Tuesday, December 02, 2008

Death & Mourning - Pouring Out the Water

By: Rabbi Ari Enkin

l'zichram shel kedoshei Mumbai, ztvk"l hy"d
On This Day of Funerals, Hirhurim Staff and Readers Join in the Mourning

There is an ancient Jewish custom to pour out any bottled water which one may have in one's home upon hearing of a death in the neighborhood.[1] The "neighborhood" in this context refers to those within a three house radius, in every direction, from where the death took place. It may just be that the origins of this custom lie in the words of the prophet who associates death and water: "for we shall surely die…as water is spilled."[2] One should also pour out one's water upon hearing that a Gentile in the neighborhood has passed away.[3] Any water which is designated to be spilled out must not be used for any purpose, including washing any part of one's body, though some authorities are lenient.[4]

Click here to read moreThere are two reasons for the custom to pour out water upon hearing the news of a death. It is explained that the custom was instituted as a discreet manner of notifying others that a death has occured without having to inform them directly. This is based on the idea that "motzi diba kesil hu" - "he who bears bad tidings is a fool".[5] Indeed, the Talmud teaches that one should always endeavor to avoid having to be the one to bear bad news.[6] As such, whenever one sees a neighbor pouring water out onto the street one should assume that a death has taken place and conduct oneself accordingly.[7] Another reason for pouring out water is because whenever a death occurs, it is believed that the Angel of Death washes his sword in the nearby waters, leaving a drop of poisonous blood behind.[8] Drinking such water has been proven to be fatal.[9]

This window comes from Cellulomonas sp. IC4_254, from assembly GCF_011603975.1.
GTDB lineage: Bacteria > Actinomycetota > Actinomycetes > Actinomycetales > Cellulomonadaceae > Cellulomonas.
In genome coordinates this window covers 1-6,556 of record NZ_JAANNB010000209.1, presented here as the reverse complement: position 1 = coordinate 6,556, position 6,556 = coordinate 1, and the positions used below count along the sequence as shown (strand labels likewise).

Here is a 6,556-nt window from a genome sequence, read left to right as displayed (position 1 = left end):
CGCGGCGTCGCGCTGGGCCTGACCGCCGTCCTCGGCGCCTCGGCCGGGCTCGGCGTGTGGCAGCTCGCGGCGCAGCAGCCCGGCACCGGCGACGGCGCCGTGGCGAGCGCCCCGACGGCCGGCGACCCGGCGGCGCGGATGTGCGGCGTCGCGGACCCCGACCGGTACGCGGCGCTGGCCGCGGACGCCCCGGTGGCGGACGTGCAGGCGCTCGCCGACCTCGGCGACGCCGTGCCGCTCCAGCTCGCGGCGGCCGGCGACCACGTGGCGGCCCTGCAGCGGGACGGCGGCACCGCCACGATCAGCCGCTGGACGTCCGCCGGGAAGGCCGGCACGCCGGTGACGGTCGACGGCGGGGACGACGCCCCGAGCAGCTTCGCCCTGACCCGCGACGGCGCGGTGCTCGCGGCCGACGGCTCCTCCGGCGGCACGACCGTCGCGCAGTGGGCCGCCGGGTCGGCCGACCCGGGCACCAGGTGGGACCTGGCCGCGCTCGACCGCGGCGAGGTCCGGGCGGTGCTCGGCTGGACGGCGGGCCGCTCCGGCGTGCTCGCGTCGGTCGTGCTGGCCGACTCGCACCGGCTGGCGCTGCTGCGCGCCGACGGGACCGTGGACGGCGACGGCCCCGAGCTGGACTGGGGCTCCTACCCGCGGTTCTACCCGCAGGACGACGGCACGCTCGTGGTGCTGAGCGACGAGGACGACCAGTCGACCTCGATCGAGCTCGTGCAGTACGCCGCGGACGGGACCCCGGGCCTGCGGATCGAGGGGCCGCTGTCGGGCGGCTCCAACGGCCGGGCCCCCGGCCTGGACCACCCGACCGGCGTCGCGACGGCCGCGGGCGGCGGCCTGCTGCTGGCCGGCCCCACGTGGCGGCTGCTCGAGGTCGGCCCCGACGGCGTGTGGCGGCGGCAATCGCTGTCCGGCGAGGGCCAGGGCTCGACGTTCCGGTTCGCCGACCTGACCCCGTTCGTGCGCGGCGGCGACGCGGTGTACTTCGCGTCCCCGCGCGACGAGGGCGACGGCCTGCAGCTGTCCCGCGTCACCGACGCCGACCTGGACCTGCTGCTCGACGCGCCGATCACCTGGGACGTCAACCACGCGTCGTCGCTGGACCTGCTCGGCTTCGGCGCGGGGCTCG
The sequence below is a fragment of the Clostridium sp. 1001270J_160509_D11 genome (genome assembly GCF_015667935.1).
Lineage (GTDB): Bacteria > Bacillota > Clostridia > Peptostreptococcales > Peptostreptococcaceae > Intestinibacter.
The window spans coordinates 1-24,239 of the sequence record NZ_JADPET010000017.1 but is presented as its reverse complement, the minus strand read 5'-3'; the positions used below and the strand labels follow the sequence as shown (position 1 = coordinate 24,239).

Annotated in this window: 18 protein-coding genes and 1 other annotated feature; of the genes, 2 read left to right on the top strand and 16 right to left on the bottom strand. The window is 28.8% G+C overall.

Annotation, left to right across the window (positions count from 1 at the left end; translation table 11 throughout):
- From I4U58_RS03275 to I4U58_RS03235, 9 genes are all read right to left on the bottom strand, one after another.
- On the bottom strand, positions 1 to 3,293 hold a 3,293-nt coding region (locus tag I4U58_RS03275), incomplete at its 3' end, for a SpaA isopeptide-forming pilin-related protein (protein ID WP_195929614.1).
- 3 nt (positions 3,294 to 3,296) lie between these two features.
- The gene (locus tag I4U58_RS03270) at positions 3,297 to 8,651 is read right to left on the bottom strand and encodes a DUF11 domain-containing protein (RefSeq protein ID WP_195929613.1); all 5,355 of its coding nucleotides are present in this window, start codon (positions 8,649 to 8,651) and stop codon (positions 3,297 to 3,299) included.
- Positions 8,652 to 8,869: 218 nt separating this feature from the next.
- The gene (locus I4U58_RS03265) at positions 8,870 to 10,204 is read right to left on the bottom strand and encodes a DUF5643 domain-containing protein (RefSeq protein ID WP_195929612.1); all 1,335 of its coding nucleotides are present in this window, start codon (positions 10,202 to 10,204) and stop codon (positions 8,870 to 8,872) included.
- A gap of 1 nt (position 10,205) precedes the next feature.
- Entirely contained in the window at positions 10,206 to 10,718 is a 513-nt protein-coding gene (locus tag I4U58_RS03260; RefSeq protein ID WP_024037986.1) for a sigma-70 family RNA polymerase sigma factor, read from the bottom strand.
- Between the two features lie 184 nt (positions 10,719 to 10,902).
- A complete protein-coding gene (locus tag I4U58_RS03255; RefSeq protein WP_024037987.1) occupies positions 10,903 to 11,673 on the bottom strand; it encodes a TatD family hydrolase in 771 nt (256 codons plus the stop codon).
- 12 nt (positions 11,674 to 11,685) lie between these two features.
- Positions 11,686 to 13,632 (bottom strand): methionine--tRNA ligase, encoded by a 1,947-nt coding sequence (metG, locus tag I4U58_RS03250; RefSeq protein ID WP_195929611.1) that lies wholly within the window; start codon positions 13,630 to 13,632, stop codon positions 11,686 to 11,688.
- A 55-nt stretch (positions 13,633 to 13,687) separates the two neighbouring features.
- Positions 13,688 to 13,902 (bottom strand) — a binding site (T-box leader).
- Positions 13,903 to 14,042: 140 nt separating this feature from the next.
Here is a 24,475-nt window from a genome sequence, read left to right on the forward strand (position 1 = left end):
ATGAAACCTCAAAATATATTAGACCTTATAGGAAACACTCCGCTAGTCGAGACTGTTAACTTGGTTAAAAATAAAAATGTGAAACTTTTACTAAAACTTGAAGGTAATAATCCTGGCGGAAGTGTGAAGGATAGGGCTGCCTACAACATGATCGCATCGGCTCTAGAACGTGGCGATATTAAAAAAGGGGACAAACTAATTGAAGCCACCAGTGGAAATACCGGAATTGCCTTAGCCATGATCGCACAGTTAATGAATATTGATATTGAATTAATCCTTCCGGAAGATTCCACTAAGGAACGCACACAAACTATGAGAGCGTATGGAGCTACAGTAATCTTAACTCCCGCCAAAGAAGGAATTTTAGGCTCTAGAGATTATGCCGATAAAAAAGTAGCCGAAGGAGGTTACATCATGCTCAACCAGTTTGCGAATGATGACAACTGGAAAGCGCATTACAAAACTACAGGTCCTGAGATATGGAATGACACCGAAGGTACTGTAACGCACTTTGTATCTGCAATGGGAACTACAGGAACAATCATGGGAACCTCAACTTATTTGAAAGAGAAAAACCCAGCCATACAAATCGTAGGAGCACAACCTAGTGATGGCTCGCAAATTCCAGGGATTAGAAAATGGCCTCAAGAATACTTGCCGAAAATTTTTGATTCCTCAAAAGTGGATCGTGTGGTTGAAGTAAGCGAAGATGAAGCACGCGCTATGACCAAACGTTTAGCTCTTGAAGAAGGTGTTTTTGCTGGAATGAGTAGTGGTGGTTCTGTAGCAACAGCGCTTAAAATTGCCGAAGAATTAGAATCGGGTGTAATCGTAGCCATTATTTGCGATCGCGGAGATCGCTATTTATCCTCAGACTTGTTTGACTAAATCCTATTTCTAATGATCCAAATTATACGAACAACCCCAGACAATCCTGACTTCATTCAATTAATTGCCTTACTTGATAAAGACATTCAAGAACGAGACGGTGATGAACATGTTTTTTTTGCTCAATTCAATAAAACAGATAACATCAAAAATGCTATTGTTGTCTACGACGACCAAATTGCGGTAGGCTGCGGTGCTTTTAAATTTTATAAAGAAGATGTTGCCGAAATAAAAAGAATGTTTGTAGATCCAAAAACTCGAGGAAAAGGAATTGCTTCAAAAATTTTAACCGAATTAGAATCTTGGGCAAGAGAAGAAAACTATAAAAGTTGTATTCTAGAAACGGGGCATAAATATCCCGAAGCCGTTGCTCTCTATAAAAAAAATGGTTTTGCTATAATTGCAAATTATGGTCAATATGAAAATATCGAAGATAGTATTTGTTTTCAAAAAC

Some authorities suggest that one should also dispose of any soups or baked goods which had been baked using bottled water at the time a death had taken place.[10] There are a number of reasons why the pouring out of water is not practiced when a death takes place on Shabbat, including the concern that the news will ruin the Shabbat atmosphere of others.[11] Some have the custom to pour out the water once Shabbat has concluded, though others rule that doing so is unnecessary. One need not dispose of ice cubes or other frozen bodies of water [12] and some authorities rule that water which was well sealed need not be poured out, either.[13] There is also a view that any water which has been modified from its raw state and refereed to by a different name (i.e. Tea, Soda) need not be disposed of. There are grounds for leniency and flexibility in the application of this custom if doing so will result in financial loss.[14]


[1] Y.D. 339:5
[2] Shmuel II 14:14
[3] Pitchei Teshuva Y.D. 339:4
[4] Pitchei Teshuva Y.D. 339:4
[5] Mishlei 10:18
[6] Pesachim 3b
[7] Shach Y.D. 339:9
[8] Shach Y.D. 339:9, Taz Y.D. 339:4, Be'er Heitev Y.D. 339:5
[9] Rema 339:5, Be'er Heitev Y.D. 339:5
[10] Pitchei Teshuva Y.D. 339:4
[11] Pitchei Teshuva Y.D. 339:4
[12] Pitchei Teshuva Y.D. 33:5
[13] Gesher Hachaim 3:3:11
[14] "Mourning in Halacha" Chapter 4 note 23, Beis Yitzchak Y.D. 2:107

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